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CO2 leakage can cause loss of benthic biodiversity in submarine sands

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Abstract
One of the options to mitigate atmospheric CO2 increase is CO2 Capture and Storage in sub-seabed geological formations. Since predicting long-term storage security is difficult, different CO2 leakage scenarios and impacts on marine ecosystems require evaluation. Submarine CO2 vents may serve as natural analogues and allow studying the effects of CO2 leakage in a holistic approach. At the study site east of Basiluzzo Islet off Panarea Island (Italy), gas emissions (90-99% CO2) occur at moderate flows (80-120 Lm(-2) h(-1)). We investigated the effects of acidified porewater conditions (pH(T) range: 5.5-7.7) on the diversity of benthic bacteria and invertebrates by sampling natural sediments in three subsequent years and by performing a transplantation experiment with a duration of one year, respectively. Both multiple years and one year of exposure to acidified porewater conditions reduced the number of benthic bacterial operational taxonomic units and invertebrate species diversity by 30-80%. Reduced biodiversity at the vent sites increased the temporal variability in bacterial and nematode community biomass, abundance and composition. While the release from CO2 exposure resulted in a full recovery of nematode species diversity within one year, bacterial diversity remained affected. Overall our findings showed that seawater acidification, induced by seafloor CO2 emissions, was responsible for loss of diversity across different size-classes of benthic organisms, which reduced community stability with potential relapses on ecosystem resilience.
Keywords
Benthos, Bacteria, Invertebrates, Biodiversity, CO2 vents, Carbon capture and storage (CCS), Panarea island, Mediterranean sea, DEEP-SEA, OCEAN ACIDIFICATION, CARBON-DIOXIDE, CLIMATE-CHANGE, SEAWATER ACIDIFICATION, COMMUNITY STRUCTURE, MARINE ORGANISMS, CYTOPLASMIC PH, IN-SITU, DIVERSITY

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Citation

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MLA
Molari, Massimiliano et al. “CO2 Leakage Can Cause Loss of Benthic Biodiversity in Submarine Sands.” MARINE ENVIRONMENTAL RESEARCH 144 (2019): 213–229. Print.
APA
Molari, M., Guilini, K., Lins Pereira, L., Ramette, A., & Vanreusel, A. (2019). CO2 leakage can cause loss of benthic biodiversity in submarine sands. MARINE ENVIRONMENTAL RESEARCH, 144, 213–229.
Chicago author-date
Molari, Massimiliano, Katja Guilini, Lidia Lins Pereira, Alban Ramette, and Ann Vanreusel. 2019. “CO2 Leakage Can Cause Loss of Benthic Biodiversity in Submarine Sands.” Marine Environmental Research 144: 213–229.
Chicago author-date (all authors)
Molari, Massimiliano, Katja Guilini, Lidia Lins Pereira, Alban Ramette, and Ann Vanreusel. 2019. “CO2 Leakage Can Cause Loss of Benthic Biodiversity in Submarine Sands.” Marine Environmental Research 144: 213–229.
Vancouver
1.
Molari M, Guilini K, Lins Pereira L, Ramette A, Vanreusel A. CO2 leakage can cause loss of benthic biodiversity in submarine sands. MARINE ENVIRONMENTAL RESEARCH. 2019;144:213–29.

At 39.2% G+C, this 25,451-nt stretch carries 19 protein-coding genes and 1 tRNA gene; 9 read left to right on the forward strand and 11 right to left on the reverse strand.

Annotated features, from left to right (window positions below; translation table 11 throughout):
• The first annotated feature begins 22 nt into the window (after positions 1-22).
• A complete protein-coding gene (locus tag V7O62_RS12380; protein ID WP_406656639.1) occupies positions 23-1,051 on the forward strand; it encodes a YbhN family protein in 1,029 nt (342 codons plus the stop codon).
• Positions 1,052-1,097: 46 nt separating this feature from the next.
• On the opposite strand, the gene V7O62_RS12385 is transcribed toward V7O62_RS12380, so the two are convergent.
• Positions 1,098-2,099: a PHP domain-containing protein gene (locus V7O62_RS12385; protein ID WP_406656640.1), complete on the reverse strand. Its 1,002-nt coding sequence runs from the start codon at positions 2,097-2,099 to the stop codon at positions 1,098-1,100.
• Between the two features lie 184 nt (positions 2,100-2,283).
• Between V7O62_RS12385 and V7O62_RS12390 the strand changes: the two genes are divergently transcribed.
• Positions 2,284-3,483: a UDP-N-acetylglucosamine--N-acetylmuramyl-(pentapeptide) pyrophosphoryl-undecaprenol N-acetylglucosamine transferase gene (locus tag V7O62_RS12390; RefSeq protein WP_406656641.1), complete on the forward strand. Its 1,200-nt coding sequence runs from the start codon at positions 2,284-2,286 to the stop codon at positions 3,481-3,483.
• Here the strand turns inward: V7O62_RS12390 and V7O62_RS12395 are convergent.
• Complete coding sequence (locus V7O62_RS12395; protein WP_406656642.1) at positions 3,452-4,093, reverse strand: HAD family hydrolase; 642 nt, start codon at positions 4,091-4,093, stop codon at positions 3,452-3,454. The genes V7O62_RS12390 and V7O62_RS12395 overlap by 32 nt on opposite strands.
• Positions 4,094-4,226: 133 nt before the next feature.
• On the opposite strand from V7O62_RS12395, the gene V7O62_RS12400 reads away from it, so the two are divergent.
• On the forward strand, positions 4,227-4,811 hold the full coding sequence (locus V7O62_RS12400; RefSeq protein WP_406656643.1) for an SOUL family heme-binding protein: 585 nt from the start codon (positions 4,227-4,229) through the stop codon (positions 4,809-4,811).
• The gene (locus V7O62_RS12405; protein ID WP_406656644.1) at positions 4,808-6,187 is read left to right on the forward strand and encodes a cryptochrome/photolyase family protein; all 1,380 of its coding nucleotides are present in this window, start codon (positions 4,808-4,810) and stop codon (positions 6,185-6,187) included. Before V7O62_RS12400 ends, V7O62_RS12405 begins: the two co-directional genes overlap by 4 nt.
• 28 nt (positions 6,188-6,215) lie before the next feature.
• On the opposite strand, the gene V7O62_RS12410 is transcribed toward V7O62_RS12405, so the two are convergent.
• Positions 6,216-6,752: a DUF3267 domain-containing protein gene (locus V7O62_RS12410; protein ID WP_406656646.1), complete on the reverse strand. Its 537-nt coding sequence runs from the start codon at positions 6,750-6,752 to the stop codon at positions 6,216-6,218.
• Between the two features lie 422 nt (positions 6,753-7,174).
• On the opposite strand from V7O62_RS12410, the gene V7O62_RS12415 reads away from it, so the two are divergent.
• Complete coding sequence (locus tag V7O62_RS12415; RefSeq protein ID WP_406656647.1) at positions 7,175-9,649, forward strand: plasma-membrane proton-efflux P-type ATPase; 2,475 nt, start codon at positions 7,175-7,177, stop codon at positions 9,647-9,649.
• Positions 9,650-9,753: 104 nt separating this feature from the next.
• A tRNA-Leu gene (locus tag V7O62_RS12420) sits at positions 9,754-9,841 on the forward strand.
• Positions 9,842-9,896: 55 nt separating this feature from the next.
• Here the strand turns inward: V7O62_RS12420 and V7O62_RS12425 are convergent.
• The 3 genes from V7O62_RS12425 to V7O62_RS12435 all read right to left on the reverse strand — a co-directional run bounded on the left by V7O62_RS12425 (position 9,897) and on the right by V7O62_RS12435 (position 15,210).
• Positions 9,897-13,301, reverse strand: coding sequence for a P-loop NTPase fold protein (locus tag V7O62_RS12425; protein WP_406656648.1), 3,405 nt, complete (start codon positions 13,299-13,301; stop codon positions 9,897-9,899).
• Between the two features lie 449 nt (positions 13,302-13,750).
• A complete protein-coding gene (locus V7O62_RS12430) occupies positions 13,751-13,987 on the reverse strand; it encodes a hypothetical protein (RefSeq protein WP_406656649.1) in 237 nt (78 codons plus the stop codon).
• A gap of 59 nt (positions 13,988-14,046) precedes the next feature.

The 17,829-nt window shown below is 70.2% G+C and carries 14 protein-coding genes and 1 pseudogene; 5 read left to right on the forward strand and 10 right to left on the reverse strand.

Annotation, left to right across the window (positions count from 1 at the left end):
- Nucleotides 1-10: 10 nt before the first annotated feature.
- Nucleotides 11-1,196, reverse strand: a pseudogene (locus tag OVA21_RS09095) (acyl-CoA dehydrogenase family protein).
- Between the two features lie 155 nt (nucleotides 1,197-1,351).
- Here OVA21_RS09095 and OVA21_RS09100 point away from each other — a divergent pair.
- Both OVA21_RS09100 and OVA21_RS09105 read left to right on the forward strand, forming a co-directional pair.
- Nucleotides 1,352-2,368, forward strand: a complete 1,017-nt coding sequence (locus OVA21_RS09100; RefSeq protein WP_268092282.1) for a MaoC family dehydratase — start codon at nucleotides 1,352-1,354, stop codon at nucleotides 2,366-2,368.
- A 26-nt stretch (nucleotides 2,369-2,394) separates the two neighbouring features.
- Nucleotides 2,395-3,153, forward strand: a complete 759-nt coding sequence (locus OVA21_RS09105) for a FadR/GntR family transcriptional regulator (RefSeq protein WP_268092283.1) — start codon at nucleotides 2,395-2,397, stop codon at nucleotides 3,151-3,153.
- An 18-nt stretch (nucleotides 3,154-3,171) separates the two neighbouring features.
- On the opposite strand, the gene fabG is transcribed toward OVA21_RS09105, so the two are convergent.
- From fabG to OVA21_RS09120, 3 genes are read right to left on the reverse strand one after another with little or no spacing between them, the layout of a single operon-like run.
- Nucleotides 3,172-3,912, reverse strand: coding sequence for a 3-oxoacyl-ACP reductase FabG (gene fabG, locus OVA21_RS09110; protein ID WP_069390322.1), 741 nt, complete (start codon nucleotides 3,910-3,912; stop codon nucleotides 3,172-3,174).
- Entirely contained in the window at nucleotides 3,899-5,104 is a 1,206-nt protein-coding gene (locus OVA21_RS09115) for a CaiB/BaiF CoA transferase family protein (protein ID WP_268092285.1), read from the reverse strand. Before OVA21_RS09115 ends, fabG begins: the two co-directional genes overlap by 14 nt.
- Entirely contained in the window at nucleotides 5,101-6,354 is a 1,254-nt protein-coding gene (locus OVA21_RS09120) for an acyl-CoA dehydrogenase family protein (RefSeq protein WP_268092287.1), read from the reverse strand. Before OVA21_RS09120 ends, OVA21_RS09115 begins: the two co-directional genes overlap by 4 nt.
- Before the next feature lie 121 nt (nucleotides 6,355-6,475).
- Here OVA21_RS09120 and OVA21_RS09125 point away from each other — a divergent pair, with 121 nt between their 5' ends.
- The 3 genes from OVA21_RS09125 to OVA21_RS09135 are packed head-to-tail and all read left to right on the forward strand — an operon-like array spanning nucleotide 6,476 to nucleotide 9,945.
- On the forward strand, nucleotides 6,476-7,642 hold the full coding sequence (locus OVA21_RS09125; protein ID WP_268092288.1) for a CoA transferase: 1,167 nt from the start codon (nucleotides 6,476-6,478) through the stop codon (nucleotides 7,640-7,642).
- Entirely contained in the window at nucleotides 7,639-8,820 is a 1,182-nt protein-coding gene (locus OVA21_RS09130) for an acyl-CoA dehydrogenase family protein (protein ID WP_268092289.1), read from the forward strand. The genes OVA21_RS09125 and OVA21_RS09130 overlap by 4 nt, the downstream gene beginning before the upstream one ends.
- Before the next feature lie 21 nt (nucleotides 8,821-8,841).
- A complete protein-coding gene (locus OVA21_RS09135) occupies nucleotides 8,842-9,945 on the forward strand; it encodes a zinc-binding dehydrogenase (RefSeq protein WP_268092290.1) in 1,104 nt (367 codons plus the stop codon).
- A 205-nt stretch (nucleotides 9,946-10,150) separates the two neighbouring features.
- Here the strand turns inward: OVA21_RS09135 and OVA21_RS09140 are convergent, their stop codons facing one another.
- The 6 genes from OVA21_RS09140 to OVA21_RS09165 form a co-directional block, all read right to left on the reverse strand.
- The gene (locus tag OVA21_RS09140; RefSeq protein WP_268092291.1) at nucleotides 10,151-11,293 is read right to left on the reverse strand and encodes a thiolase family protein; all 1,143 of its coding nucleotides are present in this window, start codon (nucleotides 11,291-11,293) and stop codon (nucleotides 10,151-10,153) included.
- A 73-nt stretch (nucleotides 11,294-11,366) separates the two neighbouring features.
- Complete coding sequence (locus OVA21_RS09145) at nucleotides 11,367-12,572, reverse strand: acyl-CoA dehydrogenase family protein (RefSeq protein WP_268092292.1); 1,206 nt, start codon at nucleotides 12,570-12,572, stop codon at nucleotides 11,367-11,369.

IEEE
[1]
M. Molari, K. Guilini, L. Lins Pereira, A. Ramette, and A. Vanreusel, “CO2 leakage can cause loss of benthic biodiversity in submarine sands,” MARINE ENVIRONMENTAL RESEARCH, vol. 144, pp. 213–229, 2019.
@article{8617022,
  abstract     = {One of the options to mitigate atmospheric CO2 increase is CO2 Capture and Storage in sub-seabed geological formations. Since predicting long-term storage security is difficult, different CO2 leakage scenarios and impacts on marine ecosystems require evaluation. Submarine CO2 vents may serve as natural analogues and allow studying the effects of CO2 leakage in a holistic approach. At the study site east of Basiluzzo Islet off Panarea Island (Italy), gas emissions (90-99% CO2) occur at moderate flows (80-120 Lm(-2) h(-1)). We investigated the effects of acidified porewater conditions (pH(T) range: 5.5-7.7) on the diversity of benthic bacteria and invertebrates by sampling natural sediments in three subsequent years and by performing a transplantation experiment with a duration of one year, respectively. Both multiple years and one year of exposure to acidified porewater conditions reduced the number of benthic bacterial operational taxonomic units and invertebrate species diversity by 30-80%. Reduced biodiversity at the vent sites increased the temporal variability in bacterial and nematode community biomass, abundance and composition. While the release from CO2 exposure resulted in a full recovery of nematode species diversity within one year, bacterial diversity remained affected. Overall our findings showed that seawater acidification, induced by seafloor CO2 emissions, was responsible for loss of diversity across different size-classes of benthic organisms, which reduced community stability with potential relapses on ecosystem resilience.},
  author       = {Molari, Massimiliano and Guilini, Katja and Lins Pereira, Lidia and Ramette, Alban and Vanreusel, Ann},
  issn         = {0141-1136},
  journal      = {MARINE ENVIRONMENTAL RESEARCH},
  keywords     = {Benthos,Bacteria,Invertebrates,Biodiversity,CO2 vents,Carbon capture and storage (CCS),Panarea island,Mediterranean sea,DEEP-SEA,OCEAN ACIDIFICATION,CARBON-DIOXIDE,CLIMATE-CHANGE,SEAWATER ACIDIFICATION,COMMUNITY STRUCTURE,MARINE ORGANISMS,CYTOPLASMIC PH,IN-SITU,DIVERSITY},
  language     = {eng},
  pages        = {213--229},
  title        = {CO2 leakage can cause loss of benthic biodiversity in submarine sands},
  url          = {http://dx.doi.org/10.1016/j.marenvres.2019.01.006},
  volume       = {144},
  year         = {2019},
}

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